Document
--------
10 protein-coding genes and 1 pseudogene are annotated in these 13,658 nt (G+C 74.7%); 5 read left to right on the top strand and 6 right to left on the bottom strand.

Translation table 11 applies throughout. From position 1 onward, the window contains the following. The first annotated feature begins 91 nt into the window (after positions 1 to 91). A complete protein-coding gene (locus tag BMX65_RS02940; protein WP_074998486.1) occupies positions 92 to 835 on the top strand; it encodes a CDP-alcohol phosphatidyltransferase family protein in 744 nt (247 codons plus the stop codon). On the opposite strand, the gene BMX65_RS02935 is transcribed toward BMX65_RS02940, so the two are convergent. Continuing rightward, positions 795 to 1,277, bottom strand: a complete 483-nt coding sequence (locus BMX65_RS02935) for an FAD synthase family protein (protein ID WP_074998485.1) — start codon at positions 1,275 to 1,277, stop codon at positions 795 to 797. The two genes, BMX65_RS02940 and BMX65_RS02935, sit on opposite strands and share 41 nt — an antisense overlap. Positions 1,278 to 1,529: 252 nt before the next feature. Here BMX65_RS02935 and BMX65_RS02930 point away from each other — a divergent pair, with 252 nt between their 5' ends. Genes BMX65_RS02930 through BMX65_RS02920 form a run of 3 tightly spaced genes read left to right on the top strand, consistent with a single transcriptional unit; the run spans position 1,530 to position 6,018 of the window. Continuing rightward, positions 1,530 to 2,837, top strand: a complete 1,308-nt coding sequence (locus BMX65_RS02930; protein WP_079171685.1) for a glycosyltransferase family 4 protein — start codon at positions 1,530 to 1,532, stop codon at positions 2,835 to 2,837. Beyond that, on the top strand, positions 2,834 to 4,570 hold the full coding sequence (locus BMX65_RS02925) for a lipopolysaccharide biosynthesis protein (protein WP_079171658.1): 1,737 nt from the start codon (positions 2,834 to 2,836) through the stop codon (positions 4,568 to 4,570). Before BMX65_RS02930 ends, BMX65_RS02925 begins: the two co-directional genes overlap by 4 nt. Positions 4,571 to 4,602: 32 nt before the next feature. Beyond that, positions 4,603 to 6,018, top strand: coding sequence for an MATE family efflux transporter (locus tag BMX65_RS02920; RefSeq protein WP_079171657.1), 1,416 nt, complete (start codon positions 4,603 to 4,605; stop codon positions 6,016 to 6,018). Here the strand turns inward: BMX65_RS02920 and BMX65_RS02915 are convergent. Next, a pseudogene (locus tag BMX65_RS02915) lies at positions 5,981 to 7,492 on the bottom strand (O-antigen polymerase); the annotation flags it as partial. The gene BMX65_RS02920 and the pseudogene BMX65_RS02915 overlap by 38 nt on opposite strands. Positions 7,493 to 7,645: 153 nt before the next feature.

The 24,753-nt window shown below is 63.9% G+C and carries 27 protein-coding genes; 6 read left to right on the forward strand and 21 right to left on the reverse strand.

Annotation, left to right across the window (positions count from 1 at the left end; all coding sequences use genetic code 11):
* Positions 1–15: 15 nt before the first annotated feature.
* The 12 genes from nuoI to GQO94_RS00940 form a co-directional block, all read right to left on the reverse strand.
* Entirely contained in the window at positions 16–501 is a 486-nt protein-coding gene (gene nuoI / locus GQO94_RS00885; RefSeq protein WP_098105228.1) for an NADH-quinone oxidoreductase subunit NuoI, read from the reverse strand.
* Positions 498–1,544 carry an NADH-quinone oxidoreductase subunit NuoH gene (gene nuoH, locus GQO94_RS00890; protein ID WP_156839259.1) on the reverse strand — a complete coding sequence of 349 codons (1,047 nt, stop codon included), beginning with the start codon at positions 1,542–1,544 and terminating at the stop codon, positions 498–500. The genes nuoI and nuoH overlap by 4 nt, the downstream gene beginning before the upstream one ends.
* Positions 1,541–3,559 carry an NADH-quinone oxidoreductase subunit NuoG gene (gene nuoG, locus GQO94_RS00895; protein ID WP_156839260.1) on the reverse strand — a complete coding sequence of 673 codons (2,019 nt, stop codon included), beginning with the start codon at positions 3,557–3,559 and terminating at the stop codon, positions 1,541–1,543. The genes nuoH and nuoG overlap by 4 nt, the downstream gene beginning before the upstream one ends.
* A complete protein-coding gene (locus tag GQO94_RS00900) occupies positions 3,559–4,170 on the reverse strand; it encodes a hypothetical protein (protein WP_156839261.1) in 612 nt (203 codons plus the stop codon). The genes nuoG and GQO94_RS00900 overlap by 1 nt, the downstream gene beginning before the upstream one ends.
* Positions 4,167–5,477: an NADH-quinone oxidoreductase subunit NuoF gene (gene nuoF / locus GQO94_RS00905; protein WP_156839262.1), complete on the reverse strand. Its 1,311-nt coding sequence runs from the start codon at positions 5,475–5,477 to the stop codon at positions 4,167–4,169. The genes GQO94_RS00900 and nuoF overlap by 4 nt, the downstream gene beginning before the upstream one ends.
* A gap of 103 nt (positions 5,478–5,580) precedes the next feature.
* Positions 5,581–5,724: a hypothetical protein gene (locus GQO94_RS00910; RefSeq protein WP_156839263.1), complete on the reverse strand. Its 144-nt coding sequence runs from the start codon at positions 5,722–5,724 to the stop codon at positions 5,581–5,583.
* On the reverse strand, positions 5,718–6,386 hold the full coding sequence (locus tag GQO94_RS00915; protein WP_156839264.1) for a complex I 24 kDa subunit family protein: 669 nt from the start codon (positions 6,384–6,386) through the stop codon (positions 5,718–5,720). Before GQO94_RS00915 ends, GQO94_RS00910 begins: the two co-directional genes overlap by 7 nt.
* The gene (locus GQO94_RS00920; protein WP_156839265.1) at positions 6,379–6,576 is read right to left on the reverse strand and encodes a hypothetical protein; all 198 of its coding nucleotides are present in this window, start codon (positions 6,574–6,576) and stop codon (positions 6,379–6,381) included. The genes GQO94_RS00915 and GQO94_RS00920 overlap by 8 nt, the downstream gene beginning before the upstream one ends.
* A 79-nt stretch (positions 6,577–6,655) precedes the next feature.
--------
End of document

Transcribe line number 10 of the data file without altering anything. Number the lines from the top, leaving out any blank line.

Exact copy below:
* A complete protein-coding gene (locus tag GQO94_RS00900) occupies positions 3,559–4,170 on the reverse strand; it encodes a hypothetical protein (protein WP_156839261.1) in 612 nt (203 codons plus the stop codon). The genes nuoG and GQO94_RS00900 overlap by 1 nt, the downstream gene beginning before the upstream one ends.